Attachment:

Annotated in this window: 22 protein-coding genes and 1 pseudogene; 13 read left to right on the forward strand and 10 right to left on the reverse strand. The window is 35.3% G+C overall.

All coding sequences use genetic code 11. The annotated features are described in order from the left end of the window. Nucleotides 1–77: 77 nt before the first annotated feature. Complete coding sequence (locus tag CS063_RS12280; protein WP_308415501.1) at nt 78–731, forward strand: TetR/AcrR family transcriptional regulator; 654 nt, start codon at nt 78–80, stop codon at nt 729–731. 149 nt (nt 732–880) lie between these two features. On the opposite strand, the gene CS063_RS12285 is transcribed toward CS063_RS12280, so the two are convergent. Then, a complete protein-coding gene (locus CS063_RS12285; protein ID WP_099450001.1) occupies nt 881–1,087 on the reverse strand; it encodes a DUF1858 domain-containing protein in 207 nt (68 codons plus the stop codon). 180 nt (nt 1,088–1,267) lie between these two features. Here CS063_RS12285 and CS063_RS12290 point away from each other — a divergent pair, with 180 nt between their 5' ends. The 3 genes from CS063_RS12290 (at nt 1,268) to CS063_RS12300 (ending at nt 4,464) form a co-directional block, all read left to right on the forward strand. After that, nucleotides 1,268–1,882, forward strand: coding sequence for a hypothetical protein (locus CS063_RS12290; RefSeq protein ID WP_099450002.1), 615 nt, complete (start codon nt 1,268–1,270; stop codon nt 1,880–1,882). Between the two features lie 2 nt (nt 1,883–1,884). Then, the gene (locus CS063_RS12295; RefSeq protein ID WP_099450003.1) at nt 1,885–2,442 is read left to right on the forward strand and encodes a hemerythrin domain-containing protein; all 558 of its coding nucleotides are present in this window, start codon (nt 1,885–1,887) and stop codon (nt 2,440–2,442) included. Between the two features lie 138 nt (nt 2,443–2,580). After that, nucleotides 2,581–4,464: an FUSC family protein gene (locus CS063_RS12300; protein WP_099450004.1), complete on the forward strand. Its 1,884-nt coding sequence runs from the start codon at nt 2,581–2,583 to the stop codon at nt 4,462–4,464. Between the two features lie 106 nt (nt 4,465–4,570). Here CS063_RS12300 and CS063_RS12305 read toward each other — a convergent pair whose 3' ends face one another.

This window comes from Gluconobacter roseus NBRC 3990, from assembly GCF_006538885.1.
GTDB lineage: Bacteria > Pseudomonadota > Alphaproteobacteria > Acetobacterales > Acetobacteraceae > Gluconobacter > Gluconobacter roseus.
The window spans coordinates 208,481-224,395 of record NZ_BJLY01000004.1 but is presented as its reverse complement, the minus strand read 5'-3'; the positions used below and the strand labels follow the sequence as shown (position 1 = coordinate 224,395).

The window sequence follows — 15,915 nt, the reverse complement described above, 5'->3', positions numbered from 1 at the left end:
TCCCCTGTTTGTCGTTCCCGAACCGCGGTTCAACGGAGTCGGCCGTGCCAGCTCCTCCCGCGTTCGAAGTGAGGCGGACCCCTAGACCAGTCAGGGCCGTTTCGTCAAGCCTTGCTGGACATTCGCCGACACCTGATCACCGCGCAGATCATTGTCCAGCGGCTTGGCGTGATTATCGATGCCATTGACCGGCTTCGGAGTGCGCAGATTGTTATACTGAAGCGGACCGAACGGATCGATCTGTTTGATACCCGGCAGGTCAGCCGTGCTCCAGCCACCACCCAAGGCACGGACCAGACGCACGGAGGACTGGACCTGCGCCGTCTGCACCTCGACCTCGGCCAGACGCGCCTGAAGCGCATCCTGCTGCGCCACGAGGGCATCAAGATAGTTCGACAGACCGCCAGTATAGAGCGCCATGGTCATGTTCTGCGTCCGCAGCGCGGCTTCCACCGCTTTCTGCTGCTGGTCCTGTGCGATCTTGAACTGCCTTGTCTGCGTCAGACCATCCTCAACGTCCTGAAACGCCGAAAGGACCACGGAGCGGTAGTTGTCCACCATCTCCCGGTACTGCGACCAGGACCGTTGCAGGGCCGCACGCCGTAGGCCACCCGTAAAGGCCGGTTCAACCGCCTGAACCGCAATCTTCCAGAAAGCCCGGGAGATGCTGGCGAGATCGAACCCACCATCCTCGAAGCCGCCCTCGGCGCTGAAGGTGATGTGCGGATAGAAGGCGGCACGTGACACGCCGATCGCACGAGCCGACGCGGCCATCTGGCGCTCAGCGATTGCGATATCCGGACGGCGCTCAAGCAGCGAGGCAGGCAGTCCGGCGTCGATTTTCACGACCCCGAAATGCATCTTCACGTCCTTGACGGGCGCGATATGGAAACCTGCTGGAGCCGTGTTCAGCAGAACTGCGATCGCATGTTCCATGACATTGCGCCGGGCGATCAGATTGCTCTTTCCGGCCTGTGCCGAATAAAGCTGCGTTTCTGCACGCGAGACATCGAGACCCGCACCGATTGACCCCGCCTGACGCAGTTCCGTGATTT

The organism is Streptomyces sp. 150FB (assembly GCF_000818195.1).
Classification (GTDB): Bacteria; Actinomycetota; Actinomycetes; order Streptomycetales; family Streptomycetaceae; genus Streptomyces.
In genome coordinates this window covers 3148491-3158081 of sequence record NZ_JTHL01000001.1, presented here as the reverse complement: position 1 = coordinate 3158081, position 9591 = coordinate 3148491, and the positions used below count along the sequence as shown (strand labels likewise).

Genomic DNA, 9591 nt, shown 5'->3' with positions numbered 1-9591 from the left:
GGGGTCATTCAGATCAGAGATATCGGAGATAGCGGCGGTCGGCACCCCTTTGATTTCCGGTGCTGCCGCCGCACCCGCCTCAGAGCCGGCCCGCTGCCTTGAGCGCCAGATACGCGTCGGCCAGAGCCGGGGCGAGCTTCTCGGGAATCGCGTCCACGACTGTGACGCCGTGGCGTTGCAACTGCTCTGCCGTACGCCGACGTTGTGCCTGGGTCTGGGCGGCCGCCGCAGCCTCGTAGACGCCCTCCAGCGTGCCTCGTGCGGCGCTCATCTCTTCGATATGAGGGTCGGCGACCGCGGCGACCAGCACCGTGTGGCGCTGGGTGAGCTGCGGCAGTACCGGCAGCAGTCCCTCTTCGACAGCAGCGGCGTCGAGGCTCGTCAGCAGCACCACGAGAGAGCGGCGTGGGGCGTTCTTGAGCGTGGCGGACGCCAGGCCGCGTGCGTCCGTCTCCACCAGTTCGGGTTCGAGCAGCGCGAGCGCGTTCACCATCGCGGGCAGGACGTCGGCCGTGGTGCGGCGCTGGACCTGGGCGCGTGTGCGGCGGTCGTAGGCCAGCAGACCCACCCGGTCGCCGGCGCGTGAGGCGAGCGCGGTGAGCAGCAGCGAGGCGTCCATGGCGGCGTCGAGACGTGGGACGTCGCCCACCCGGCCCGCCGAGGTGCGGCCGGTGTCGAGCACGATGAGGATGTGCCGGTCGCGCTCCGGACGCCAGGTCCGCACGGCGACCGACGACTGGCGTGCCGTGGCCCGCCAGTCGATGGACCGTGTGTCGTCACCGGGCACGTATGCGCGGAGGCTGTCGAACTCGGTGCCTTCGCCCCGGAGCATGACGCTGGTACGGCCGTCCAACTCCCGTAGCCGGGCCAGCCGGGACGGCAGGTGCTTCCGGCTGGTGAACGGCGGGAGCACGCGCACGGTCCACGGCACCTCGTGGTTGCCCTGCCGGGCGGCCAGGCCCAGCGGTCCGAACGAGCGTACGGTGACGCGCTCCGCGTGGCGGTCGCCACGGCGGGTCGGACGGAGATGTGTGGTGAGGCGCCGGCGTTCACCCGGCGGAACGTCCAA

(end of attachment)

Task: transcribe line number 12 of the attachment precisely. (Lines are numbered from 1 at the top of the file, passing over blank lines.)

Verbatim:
GGGGTCATTCAGATCAGAGATATCGGAGATAGCGGCGGTCGGCACCCCTTTGATTTCCGGTGCTGCCGCCGCACCCGCCTCAGAGCCGGCCCGCTGCCTTGAGCGCCAGATACGCGTCGGCCAGAGCCGGGGCGAGCTTCTCGGGAATCGCGTCCACGACTGTGACGCCGTGGCGTTGCAACTGCTCTGCCGTACGCCGACGTTGTGCCTGGGTCTGGGCGGCCGCCGCAGCCTCGTAGACGCCCTCCAGCGTGCCTCGTGCGGCGCTCATCTCTTCGATATGAGGGTCGGCGACCGCGGCGACCAGCACCGTGTGGCGCTGGGTGAGCTGCGGCAGTACCGGCAGCAGTCCCTCTTCGACAGCAGCGGCGTCGAGGCTCGTCAGCAGCACCACGAGAGAGCGGCGTGGGGCGTTCTTGAGCGTGGCGGACGCCAGGCCGCGTGCGTCCGTCTCCACCAGTTCGGGTTCGAGCAGCGCGAGCGCGTTCACCATCGCGGGCAGGACGTCGGCCGTGGTGCGGCGCTGGACCTGGGCGCGTGTGCGGCGGTCGTAGGCCAGCAGACCCACCCGGTCGCCGGCGCGTGAGGCGAGCGCGGTGAGCAGCAGCGAGGCGTCCATGGCGGCGTCGAGACGTGGGACGTCGCCCACCCGGCCCGCCGAGGTGCGGCCGGTGTCGAGCACGATGAGGATGTGCCGGTCGCGCTCCGGACGCCAGGTCCGCACGGCGACCGACGACTGGCGTGCCGTGGCCCGCCAGTCGATGGACCGTGTGTCGTCACCGGGCACGTATGCGCGGAGGCTGTCGAACTCGGTGCCTTCGCCCCGGAGCATGACGCTGGTACGGCCGTCCAACTCCCGTAGCCGGGCCAGCCGGGACGGCAGGTGCTTCCGGCTGGTGAACGGCGGGAGCACGCGCACGGTCCACGGCACCTCGTGGTTGCCCTGCCGGGCGGCCAGGCCCAGCGGTCCGAACGAGCGTACGGTGACGCGCTCCGCGTGGCGGTCGCCACGGCGGGTCGGACGGAGATGTGTGGTGAGGCGCCGGCGTTCACCCGGCGGAACGTCCAA